Where: Kinkaku-ji Kyoto
Address: 1 Kinkakujicho, Kita Ward, Kyoto, 603-8361, Japan
Kinkakuji is open from 9 am to 5 pm every day.
1 | Kinkaku-ji is easily accessible from Kyoto city or Gion-shiji. Take either bus 101 or 205 and its 230 yen. The journey is about 40 minutes. If you can, avoid the school rush hour (before 9 a.m. and after 3 p.m.).
2 | Admission to Kinkakuji is 400 yen for adults, and 300 yen for children up to junior high school age.
Timeless Travel Steps Best Tips for the Best 5 in Kyoto:
1 | Enjoy a much richer experience than would be possible independently when you join a guided tour of the Golden Pavilion. Learn about the rich heritage and the historical context of one of Kyoto’s famous landmarks from a knowledgeable and experienced guide. Learn more and check availability on the Kinkaku-ji Guided Walking Tour.
2 | Discover Japanese culture and history on a guided tour of three World Heritage Sites and two shrines. En route, stop for lunch at a popular soba noodle eatery (not included in the tour) before continuing on to your final stop. Check availability on World Heritage Temples and Shrines Tour.
3 | Visit 3 UNESCO World Heritage Sites of Ninna-ji temple, Ryoan-ji temple, and Kinkaku-ji temple and discover the art of Zen while learning the rich history of the temples. Experience the traditional culture including matcha and Shakyo. Book your experience on this 3.5 hour UNESCO historical walking tour in Kyoto.
3 | Arashiyama & Sagano | Best 5 in Kyoto
Arashiyama basically means ‘Storm Mountain’ and is situated on western Kyoto. It is designated as a Historic Site and Place of Scenic Beauty. The Oi River runs through this district and meets Togetsukyo Bridge and changes to become Katsura River. The Togetsukyo Bridge, also referred to as the “bridge under the moon” is a landmark in this district.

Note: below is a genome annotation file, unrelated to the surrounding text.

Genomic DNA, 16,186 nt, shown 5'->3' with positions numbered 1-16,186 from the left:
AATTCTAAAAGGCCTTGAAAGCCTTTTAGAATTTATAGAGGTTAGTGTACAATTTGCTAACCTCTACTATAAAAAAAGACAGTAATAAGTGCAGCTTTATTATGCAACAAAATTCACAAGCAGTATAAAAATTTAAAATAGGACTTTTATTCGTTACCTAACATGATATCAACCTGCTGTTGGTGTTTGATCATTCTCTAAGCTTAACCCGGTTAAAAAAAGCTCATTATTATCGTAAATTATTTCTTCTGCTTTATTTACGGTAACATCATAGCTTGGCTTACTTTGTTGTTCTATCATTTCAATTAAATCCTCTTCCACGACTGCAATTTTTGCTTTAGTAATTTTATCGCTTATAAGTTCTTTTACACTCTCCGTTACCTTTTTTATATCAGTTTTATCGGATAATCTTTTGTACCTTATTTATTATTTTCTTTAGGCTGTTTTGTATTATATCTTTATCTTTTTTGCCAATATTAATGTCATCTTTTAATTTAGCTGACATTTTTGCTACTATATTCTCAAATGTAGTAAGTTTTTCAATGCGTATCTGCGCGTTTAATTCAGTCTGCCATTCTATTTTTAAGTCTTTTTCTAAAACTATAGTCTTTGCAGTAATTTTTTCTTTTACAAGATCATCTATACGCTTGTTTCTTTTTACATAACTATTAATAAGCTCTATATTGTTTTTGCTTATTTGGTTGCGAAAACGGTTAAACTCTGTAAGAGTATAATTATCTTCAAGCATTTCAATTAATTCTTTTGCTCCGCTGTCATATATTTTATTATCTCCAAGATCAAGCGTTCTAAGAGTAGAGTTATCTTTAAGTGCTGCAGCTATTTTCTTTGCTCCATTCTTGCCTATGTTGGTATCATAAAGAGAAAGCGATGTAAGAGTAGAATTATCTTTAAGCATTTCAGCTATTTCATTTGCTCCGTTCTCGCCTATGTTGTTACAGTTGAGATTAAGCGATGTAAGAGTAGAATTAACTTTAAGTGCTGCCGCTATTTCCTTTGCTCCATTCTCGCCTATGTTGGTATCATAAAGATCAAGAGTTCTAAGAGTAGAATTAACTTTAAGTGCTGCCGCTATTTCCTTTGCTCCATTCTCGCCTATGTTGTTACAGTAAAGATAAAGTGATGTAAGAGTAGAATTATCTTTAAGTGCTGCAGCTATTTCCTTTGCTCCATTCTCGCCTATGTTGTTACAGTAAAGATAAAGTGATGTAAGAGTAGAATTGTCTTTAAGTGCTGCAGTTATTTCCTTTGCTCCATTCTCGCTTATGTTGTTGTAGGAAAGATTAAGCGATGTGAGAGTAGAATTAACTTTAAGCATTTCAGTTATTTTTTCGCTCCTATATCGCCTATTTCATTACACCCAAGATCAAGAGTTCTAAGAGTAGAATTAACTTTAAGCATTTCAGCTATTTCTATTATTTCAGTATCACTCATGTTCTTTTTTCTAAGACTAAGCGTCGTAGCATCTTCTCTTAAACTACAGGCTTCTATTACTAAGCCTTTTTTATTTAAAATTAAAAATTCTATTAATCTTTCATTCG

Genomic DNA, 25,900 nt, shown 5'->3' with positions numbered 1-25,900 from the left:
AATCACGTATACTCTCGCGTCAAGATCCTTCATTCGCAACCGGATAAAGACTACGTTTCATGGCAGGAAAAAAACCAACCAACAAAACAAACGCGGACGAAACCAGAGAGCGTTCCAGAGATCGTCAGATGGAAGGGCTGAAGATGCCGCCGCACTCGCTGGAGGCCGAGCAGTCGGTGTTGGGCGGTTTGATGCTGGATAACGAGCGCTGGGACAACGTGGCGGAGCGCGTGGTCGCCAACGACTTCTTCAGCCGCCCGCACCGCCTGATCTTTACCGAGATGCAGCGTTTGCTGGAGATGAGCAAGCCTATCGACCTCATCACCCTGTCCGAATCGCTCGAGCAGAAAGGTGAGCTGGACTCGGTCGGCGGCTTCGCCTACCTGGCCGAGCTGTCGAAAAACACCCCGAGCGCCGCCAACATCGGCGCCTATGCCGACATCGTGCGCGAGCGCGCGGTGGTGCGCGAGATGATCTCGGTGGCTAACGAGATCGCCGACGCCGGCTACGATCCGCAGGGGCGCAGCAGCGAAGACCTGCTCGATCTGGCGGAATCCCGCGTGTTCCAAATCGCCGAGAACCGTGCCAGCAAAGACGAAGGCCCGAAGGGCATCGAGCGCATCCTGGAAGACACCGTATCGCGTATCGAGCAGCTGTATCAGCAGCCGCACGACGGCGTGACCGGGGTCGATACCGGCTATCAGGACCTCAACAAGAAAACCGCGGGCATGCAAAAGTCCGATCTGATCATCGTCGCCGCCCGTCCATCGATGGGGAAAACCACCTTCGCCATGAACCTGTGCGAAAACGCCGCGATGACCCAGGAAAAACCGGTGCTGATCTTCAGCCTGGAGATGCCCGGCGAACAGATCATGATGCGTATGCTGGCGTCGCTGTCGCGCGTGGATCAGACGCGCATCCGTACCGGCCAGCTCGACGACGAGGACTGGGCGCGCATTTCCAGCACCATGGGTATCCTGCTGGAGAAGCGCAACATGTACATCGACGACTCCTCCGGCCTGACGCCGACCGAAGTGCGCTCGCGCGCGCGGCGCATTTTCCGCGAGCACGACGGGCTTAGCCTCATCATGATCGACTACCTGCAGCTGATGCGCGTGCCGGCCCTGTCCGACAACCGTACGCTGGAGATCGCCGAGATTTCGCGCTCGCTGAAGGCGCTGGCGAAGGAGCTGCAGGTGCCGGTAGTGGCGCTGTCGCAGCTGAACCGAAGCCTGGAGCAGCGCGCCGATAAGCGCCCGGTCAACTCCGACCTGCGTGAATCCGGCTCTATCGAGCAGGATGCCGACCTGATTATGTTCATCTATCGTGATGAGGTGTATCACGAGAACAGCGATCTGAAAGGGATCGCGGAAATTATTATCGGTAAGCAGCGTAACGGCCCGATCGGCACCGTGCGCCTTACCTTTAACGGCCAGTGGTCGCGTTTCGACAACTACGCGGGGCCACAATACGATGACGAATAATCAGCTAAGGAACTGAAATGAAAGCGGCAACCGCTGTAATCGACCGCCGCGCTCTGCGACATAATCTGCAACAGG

This part of Kyoto was popular among the nobles during the Heian period (794-1185). Arashiyama was frequented for its tranquillity and natural beauty, so the name ‘Storm Mountain’ does not really do justice to the serenity of this place.
The one experience all visitors to Arashiyama wish to have is the Arashiyama Bamboo Groves. Arashiyama Bamboo Grove is one of the most photographed areas in Kyoto where people wear their kimono or yukata for the day. It is completely out of this world to walk among the over-arching tall, very tall bamboo stalks swaying gently in the breeze.
In addition to the Bamboo Groves, Arashiyama as an area is picturesque and is dotted with many temples, gardens, quaint shops and restaurants.
3.1 | Good to Know Information about Arashiyama, Kyoto
How to get to Arashiyama from Kyoto Station
Arashiyama is conveniently accessible from Kyoto Station by train.
Take the JR Train from Kyoto Station on the JR Sagano/San-in Line to Saga-Arashiyama Station. When you exit Arashiyama Station, follow signs to the Bamboo Grove. It takes about 10 minutes.
Timeless Travel Steps Best Tips for Arashiyama | Best 5 in Kyoto
1 | A quintessential way to experience the Bamboo Groves and one that is popular in Arashiyama is the hand-pulled rickshaw ride along an exclusive rickshaw path. Enjoy an informative and fully customisable rickshaw tour as you explore the charming and quiet neighborhood streets of Arashiyama. Book your rickshaw ride here.
2 | Explore the best of Arashiyama on a full day guided walking tour. Visit iconic spots such as the Bamboo Forest path, Togetsukyo Bridge, and Kimono Forest on this walking tour along with the best photo spots. Check availability and book your space on this popular activity in Arashiyama.